The world is full of untrustworthy people, both on and off the Internet, so you need to protect yourself and your finances from them. For that goal, this website (like many other consumer-journalist sources) frequently publishes warning articles on the themes “Here's a new scam you must be wary of,” “Here's another new scam you ought to watch out for,” or even “This latest phishing scam is the worst one yet.”
But it's not possible to create a single omnibus list of “every potential scam on the Internet,” anymore than it's possible to produce a single comprehensive list of “every thief and dishonest person in the world today”; even if you could, new additions would spring up all the time.
You can't protect yourself from email scams by simply maintaining a list of suspicious senders; instead, you need to learn a few general rules that apply to all emails, text messages and other communiques you get (even those allegedly sent from people you know and trust).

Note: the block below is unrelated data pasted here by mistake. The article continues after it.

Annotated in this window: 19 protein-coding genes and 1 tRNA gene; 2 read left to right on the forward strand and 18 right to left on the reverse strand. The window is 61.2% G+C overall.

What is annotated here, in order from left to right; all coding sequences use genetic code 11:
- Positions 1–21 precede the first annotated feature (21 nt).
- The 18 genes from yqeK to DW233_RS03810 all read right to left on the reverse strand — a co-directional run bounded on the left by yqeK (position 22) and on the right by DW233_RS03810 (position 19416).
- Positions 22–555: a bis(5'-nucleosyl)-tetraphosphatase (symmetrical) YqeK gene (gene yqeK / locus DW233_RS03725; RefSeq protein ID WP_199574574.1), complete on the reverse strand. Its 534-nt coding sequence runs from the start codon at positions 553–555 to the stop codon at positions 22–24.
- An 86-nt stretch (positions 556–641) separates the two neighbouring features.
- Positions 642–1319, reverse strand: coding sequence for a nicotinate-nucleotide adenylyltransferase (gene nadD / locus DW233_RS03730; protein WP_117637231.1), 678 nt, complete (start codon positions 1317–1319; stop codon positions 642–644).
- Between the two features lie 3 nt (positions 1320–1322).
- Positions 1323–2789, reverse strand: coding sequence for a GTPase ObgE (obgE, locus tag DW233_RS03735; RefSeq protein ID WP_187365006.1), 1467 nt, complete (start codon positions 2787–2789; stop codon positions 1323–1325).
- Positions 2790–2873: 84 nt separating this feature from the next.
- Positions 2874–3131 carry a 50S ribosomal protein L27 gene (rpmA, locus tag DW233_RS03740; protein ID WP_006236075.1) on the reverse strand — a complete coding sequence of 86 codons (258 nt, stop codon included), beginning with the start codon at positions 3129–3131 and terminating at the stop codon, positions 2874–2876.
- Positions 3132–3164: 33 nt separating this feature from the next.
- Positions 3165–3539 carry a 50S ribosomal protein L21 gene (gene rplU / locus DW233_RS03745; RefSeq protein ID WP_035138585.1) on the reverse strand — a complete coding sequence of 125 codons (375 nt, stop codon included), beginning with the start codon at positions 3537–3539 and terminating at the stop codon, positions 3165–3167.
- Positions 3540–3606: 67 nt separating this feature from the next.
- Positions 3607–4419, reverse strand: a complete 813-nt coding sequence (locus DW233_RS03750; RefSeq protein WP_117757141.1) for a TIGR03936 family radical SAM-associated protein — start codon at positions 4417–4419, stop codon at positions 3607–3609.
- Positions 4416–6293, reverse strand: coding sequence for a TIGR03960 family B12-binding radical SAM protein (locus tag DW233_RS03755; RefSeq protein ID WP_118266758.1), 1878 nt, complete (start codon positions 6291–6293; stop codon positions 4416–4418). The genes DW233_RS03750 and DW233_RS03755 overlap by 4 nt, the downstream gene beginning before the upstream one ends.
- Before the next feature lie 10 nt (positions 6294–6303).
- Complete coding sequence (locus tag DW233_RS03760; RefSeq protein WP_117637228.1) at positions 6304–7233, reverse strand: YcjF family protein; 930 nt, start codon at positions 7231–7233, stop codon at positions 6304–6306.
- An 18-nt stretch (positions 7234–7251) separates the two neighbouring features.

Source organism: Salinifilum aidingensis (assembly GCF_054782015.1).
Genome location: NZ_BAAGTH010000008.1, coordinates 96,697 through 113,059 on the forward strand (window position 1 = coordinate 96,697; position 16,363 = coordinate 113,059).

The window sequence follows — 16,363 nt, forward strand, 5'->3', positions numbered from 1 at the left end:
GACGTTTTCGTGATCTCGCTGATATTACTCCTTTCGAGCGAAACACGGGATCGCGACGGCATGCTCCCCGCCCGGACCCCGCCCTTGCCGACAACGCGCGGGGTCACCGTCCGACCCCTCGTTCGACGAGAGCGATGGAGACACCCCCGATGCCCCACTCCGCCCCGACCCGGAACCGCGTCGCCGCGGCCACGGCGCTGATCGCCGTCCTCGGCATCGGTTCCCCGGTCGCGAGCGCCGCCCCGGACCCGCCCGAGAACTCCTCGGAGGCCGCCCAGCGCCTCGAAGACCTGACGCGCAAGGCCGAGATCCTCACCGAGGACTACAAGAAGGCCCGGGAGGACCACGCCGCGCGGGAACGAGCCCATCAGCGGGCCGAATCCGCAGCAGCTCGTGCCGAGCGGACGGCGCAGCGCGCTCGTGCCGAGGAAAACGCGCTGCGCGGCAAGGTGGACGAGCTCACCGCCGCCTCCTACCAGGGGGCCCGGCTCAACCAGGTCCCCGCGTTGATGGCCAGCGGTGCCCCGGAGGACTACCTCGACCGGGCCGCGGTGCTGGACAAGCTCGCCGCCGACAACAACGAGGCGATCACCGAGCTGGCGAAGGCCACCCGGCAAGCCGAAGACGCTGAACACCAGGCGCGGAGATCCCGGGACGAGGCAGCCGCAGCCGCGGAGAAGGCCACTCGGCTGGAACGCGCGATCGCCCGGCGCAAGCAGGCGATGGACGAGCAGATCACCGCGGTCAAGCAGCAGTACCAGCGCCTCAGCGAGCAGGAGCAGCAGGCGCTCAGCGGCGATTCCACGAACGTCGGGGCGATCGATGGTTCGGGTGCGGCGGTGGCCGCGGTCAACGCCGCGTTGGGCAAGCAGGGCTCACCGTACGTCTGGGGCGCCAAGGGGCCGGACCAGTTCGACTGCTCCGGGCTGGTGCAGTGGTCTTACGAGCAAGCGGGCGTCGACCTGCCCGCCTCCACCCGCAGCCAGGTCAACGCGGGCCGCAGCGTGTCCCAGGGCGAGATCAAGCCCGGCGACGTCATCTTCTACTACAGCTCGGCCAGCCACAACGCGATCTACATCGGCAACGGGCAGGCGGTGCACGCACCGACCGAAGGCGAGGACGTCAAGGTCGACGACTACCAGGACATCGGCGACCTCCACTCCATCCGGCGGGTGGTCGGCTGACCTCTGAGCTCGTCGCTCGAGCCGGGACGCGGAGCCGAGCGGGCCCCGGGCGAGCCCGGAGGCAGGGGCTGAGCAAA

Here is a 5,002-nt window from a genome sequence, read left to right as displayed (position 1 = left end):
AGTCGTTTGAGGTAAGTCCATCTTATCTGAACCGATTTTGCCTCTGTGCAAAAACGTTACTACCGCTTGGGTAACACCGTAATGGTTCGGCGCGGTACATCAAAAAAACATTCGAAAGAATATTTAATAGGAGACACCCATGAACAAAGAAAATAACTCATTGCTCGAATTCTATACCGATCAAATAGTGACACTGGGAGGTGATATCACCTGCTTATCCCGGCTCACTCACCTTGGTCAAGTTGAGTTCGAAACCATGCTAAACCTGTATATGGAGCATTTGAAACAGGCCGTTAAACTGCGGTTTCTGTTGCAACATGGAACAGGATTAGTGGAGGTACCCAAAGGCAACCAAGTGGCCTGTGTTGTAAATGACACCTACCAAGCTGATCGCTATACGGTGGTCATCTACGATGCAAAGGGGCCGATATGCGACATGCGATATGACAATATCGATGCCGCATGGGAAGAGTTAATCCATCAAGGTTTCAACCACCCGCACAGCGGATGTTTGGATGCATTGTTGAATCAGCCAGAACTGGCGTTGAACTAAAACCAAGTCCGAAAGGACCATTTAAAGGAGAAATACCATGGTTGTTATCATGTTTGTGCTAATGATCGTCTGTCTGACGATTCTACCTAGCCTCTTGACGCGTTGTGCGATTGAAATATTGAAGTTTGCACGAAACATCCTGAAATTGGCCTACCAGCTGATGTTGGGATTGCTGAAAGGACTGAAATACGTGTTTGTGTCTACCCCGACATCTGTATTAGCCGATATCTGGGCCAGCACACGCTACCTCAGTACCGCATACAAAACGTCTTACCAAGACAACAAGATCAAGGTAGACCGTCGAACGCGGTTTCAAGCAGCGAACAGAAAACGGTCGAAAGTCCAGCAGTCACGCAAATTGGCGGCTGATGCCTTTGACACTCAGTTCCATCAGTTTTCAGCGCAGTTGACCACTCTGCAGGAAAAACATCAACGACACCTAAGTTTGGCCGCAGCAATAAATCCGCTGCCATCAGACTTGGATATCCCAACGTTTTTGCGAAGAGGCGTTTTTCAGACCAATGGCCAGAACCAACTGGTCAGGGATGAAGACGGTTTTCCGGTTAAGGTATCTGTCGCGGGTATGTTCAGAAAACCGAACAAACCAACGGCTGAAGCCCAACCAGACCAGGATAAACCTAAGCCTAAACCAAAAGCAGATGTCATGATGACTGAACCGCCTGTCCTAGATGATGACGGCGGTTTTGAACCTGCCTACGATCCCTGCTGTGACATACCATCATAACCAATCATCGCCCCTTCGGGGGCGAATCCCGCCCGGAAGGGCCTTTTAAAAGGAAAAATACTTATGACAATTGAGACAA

A few examples
To demonstrate, let's look at a random sampling of actual come-on emails, most of which our various readers received and forwarded to us.
It's worth remembering that, while some scams are illegal, not all of them are. Phishing and other forms of identity theft are definitely against the law — if the thieves are successful, you part with your money without your consent, or even knowledge.
But other scam artists operate by convincing you to voluntarily hand your money over to them. The legality there depends on what they promise in exchange for your money — if some random stranger emails you an offer to sell you an astrology reading or pray to God on your behalf (in exchange for a hefty amount of cash, of course), chances are your only recourse is to not send money in the first place.
Rule one: Where your money or personal information are concerned, remember “Don't call me; I'll call you.”